JOURNAL ARTICLE
REVIEW

Immunotherapies for NSCLC: Are We Cutting the Gordian Helix?

Wolfram C M Dempke, Ludger Sellmann, Klaus Fenchel, Klaus Edvardsen
Anticancer Research 2015, 35 (11): 5745-57
26503995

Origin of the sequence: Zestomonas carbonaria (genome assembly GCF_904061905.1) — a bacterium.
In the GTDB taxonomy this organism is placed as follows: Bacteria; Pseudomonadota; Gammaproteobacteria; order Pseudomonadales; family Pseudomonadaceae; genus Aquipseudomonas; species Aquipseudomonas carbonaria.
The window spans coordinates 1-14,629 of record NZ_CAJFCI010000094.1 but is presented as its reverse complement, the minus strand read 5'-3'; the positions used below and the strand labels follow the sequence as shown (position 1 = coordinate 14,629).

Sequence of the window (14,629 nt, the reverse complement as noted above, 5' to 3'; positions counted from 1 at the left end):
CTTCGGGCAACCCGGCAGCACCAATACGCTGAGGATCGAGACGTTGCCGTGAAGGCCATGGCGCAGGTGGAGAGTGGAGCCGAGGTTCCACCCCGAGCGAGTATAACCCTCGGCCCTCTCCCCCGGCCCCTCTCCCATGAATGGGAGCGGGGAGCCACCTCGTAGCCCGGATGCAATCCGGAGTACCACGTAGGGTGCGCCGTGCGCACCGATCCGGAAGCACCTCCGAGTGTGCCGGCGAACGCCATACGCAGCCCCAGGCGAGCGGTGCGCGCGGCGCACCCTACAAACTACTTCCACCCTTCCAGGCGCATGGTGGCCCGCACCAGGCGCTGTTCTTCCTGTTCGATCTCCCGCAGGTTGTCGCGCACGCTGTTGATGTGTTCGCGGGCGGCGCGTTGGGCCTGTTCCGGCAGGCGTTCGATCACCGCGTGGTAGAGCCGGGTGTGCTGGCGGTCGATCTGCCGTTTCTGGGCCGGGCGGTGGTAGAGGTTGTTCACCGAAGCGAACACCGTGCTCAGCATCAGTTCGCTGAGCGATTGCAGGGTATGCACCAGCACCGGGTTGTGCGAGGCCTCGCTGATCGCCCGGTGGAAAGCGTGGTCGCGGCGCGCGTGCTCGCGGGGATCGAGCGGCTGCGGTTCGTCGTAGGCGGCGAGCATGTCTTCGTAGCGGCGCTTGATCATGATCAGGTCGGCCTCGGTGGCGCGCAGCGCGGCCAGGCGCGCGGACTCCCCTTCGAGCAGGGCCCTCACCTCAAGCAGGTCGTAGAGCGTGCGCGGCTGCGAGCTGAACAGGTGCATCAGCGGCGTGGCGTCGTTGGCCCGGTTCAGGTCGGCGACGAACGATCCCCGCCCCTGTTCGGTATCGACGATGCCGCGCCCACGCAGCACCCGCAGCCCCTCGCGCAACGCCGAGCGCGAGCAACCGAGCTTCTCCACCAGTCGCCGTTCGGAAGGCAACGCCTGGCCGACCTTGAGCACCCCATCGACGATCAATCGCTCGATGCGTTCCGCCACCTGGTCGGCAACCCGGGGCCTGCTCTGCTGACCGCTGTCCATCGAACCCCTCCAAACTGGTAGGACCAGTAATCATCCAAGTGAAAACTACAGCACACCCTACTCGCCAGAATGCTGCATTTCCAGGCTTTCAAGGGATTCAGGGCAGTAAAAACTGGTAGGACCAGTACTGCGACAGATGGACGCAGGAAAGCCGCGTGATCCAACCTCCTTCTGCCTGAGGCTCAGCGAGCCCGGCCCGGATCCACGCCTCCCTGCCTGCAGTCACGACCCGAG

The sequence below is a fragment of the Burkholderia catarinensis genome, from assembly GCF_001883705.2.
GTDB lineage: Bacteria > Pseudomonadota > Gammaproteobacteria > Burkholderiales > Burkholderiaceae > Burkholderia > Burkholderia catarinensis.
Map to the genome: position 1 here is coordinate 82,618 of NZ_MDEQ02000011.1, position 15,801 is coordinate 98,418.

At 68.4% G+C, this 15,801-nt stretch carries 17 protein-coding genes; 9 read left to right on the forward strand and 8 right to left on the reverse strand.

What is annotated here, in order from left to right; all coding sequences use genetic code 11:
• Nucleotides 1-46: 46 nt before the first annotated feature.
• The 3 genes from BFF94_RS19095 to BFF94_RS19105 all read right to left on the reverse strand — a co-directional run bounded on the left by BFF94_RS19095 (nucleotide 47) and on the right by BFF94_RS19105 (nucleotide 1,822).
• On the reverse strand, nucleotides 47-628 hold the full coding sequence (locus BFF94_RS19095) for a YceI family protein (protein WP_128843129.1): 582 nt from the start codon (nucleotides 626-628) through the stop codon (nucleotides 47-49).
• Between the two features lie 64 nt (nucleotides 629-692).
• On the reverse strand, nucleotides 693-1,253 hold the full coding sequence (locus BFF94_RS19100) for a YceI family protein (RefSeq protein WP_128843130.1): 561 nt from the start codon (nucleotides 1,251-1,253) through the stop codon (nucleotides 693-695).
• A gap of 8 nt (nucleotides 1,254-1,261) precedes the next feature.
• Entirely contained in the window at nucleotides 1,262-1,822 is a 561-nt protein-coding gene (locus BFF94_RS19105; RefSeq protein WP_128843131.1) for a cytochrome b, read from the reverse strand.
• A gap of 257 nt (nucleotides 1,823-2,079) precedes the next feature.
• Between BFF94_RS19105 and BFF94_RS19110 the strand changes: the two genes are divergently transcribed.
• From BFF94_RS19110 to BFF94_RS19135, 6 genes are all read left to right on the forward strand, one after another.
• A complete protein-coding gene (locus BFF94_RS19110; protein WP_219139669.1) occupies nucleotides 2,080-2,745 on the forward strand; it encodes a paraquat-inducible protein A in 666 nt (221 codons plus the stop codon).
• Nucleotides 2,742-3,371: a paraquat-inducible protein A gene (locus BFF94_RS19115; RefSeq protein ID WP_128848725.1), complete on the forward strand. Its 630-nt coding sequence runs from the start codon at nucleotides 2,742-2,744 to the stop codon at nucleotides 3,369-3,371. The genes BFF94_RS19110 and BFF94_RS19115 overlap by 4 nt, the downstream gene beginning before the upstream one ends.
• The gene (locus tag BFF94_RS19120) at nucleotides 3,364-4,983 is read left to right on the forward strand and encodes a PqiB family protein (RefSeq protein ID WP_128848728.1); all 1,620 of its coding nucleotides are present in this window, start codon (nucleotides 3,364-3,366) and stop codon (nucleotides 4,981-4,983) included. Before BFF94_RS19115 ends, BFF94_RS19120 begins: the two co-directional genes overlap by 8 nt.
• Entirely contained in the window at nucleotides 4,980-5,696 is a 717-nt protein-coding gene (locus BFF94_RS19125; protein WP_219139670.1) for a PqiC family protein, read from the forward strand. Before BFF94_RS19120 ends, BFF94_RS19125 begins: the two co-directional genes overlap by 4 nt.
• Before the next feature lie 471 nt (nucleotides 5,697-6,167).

Chemotherapy is currently the standard-of-care for non-oncogene-driven advanced non-small cell lung cancer (NSCLC). Due to improvements in chemotherapeutic choices and supportive care, patients currently typically undergo multiple lines of chemotherapy as their disease progresses. Although treatments have improved over recent years, limited benefits are seen, especially in patients receiving later-line chemotherapy, as response rates can be low, response duration short and survival poor. Molecular-targeted therapies have provided improvement in outcomes. However, these treatments only offer a clear benefit in subsets of tumors harbouring the appropriate genomic alteration (mutation, amplification, translocation). Recent advances in immunotherapy have highlighted the potential of immuno-oncology-based treatments for NSCLC, offering the potential to provide durable responses and outcomes regardless of histology or mutation status. Blocking inhibitory pathways such as the cytotoxic lymphocyte antigen-4 (CTLA-4) and programmed cell death-1 (PD-1) checkpoint pathways with monoclonal antibodies has generated antitumor immune responses that are transforming cancer therapeutics. PD-1 and programmed cell death ligand-1(PD-L1) antibodies have shown durable responses in NSCLC, with a favourable safety profile and manageable side-effects. The activity of immune checkpoint inhibitors is currently been assessed in treatment-naïve patients with PD-L1-positive advanced NSCLC. Combinatorial approaches with other immune checkpoint inhibitors, chemotherapy, or targeted-agents are being explored in ongoing clinical trials, and may improve outcome in NSCLC. The emerging data not only offer the hope of a better cancer therapy but also provide evidence that changes our understanding on how the host immune system interacts with human cancer. It is therefore conceivable that agents blocking the CTLA-4/PD-1/PD-L1 axis will provide valuable additions to the growing armamentarium of targeted-agents.

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